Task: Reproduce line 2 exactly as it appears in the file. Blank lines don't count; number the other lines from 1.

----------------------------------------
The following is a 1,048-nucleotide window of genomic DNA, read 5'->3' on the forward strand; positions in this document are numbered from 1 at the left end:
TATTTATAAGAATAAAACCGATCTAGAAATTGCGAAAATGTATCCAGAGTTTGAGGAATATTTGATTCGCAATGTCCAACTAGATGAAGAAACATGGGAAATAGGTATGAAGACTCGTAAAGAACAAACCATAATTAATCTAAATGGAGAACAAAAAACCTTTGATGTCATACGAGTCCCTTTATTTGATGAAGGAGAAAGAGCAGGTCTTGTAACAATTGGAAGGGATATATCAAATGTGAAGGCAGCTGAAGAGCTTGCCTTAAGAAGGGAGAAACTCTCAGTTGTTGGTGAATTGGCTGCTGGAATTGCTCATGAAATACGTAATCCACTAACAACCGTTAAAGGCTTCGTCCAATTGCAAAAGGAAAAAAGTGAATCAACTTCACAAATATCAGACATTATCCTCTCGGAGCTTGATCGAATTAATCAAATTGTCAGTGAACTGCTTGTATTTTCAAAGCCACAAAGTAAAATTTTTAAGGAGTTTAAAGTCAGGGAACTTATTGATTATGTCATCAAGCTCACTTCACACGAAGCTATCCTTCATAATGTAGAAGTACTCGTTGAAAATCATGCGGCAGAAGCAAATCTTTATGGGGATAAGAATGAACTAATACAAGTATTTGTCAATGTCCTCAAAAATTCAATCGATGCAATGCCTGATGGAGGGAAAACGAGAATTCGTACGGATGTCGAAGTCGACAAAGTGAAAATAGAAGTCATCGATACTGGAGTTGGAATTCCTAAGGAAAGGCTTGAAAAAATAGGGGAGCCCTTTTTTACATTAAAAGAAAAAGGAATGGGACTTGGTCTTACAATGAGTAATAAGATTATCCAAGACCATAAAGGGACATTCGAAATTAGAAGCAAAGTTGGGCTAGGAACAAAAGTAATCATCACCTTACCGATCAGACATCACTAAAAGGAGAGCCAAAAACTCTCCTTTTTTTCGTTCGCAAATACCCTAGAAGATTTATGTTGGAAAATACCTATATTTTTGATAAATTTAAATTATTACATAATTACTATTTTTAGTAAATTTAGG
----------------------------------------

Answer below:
TATTTATAAGAATAAAACCGATCTAGAAATTGCGAAAATGTATCCAGAGTTTGAGGAATATTTGATTCGCAATGTCCAACTAGATGAAGAAACATGGGAAATAGGTATGAAGACTCGTAAAGAACAAACCATAATTAATCTAAATGGAGAACAAAAAACCTTTGATGTCATACGAGTCCCTTTATTTGATGAAGGAGAAAGAGCAGGTCTTGTAACAATTGGAAGGGATATATCAAATGTGAAGGCAGCTGAAGAGCTTGCCTTAAGAAGGGAGAAACTCTCAGTTGTTGGTGAATTGGCTGCTGGAATTGCTCATGAAATACGTAATCCACTAACAACCGTTAAAGGCTTCGTCCAATTGCAAAAGGAAAAAAGTGAATCAACTTCACAAATATCAGACATTATCCTCTCGGAGCTTGATCGAATTAATCAAATTGTCAGTGAACTGCTTGTATTTTCAAAGCCACAAAGTAAAATTTTTAAGGAGTTTAAAGTCAGGGAACTTATTGATTATGTCATCAAGCTCACTTCACACGAAGCTATCCTTCATAATGTAGAAGTACTCGTTGAAAATCATGCGGCAGAAGCAAATCTTTATGGGGATAAGAATGAACTAATACAAGTATTTGTCAATGTCCTCAAAAATTCAATCGATGCAATGCCTGATGGAGGGAAAACGAGAATTCGTACGGATGTCGAAGTCGACAAAGTGAAAATAGAAGTCATCGATACTGGAGTTGGAATTCCTAAGGAAAGGCTTGAAAAAATAGGGGAGCCCTTTTTTACATTAAAAGAAAAAGGAATGGGACTTGGTCTTACAATGAGTAATAAGATTATCCAAGACCATAAAGGGACATTCGAAATTAGAAGCAAAGTTGGGCTAGGAACAAAAGTAATCATCACCTTACCGATCAGACATCACTAAAAGGAGAGCCAAAAACTCTCCTTTTTTTCGTTCGCAAATACCCTAGAAGATTTATGTTGGAAAATACCTATATTTTTGATAAATTTAAATTATTACATAATTACTATTTTTAGTAAATTTAGG